“We do have one client who works for a publically traded company and their sales are up 100 percent year over year in the first month of January/February. He pointed out that tax refunds came back earlier in the year this year, they were delayed last year, so that money has gotten into the market a little bit earlier. Consumers do feel more confident starting the year than they did last year.

“And then the decline in gas prices helps tremendously. We have added $100-$125 billion back into the consumer’s pockets just by having gas prices go down. We all love that. So we are definitely seeing spending pick back up.’’

Q: Is Nashville different than what is happening nationally?

A: “We are significantly better than the national average.

“Our unemployment is lower. We have been below the national unemployment level now for three years. We have definitely rebounded out of the recession faster. I would suspect 2014 to come in similar to 2013 – we ran about twice the national average in 2013, so if we do that again in 2014, you are looking at the possibility of six percent growth in Nashville.

“Late last year the United States Conference of Mayors released the fact we are the third fastest growing economy in the country. [According to the report, Nashville grew its gross metropolitan product by 4.2 percent in 2013, double the national average of 2.1 percent growth. Only Austin, Texas, and San Jose, Calif., beat out Nashville.}

“We are not really dependent on any one specific industry, and we have done exceptionally well. We didn’t suffer quite as much as other areas of the country when there was the recession, and we have come out a lot stronger on the rebound.

Q: Are people nervous rates will change?

A: “I don’t think we are going to see interest rates jump to 7 to 8 percent overnight. Consumer interest rates, the ones we borrow at, unfortunately move a little bit faster than the treasury rate.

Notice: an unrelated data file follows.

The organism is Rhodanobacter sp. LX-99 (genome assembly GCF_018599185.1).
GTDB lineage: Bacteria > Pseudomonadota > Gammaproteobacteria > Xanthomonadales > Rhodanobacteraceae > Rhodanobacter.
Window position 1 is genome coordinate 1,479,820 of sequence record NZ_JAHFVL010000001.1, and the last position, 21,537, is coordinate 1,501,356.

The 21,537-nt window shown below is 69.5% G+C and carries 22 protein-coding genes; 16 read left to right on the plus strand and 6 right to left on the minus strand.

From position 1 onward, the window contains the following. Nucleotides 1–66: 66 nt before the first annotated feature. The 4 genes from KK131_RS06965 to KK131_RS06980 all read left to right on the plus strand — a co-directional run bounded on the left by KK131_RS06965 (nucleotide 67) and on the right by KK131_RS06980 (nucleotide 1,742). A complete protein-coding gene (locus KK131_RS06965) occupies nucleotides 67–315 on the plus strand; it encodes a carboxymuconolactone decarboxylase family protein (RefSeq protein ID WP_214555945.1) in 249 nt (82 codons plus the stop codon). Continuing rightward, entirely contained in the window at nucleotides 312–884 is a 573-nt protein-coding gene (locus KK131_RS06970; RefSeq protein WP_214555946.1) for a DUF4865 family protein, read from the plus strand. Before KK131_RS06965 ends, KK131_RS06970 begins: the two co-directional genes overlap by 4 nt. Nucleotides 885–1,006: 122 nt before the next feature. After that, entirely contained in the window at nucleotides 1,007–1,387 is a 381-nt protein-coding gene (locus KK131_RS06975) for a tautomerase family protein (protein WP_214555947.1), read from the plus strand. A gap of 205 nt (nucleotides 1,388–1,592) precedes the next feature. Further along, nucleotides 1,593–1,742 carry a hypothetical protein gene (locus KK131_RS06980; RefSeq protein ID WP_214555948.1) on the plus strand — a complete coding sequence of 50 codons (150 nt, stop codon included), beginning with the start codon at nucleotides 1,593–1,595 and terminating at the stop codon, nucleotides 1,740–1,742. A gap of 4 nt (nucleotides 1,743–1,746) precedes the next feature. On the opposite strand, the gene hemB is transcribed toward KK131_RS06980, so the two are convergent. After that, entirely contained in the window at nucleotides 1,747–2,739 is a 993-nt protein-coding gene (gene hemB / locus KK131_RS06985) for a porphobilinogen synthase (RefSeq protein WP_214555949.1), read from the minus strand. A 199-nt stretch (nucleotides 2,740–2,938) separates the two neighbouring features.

“What the government pays is a lower moving interest rate, and the banks will increase our rate a little bit faster when those start to go up, but we don’t see the Fed raising rates dramatically in the short term.

“We are not advising clients that they have to get in right now, it is just a good time to get in.’’

Q: What else about the Nashville market that sets us apart?

A: “If you just look at some of the anecdotal evidence, you can’t drive down Charlotte Avenue without something being torn down week to week for new construction.

“I count cranes, and any time I go downtown to meet clients I look to see how many cranes are on the skyline.

“There are houses going up in neighborhoods that haven’t seen new housing construction in 40 years.

“If you go into the Nations off of Charlotte, they are tearing houses down to build new, and for me that is a great sign for the city.

“To us, Nashville is a great town with a bright future, and the thing that is nice about it, is it is an affordable place to live. Austin and some of the other fast-growing cities around the country are so much more expensive to actually live.

“I want people to know about Nashville but I don’t want them to know about Nashville. It will be interesting to see where we could go next.’’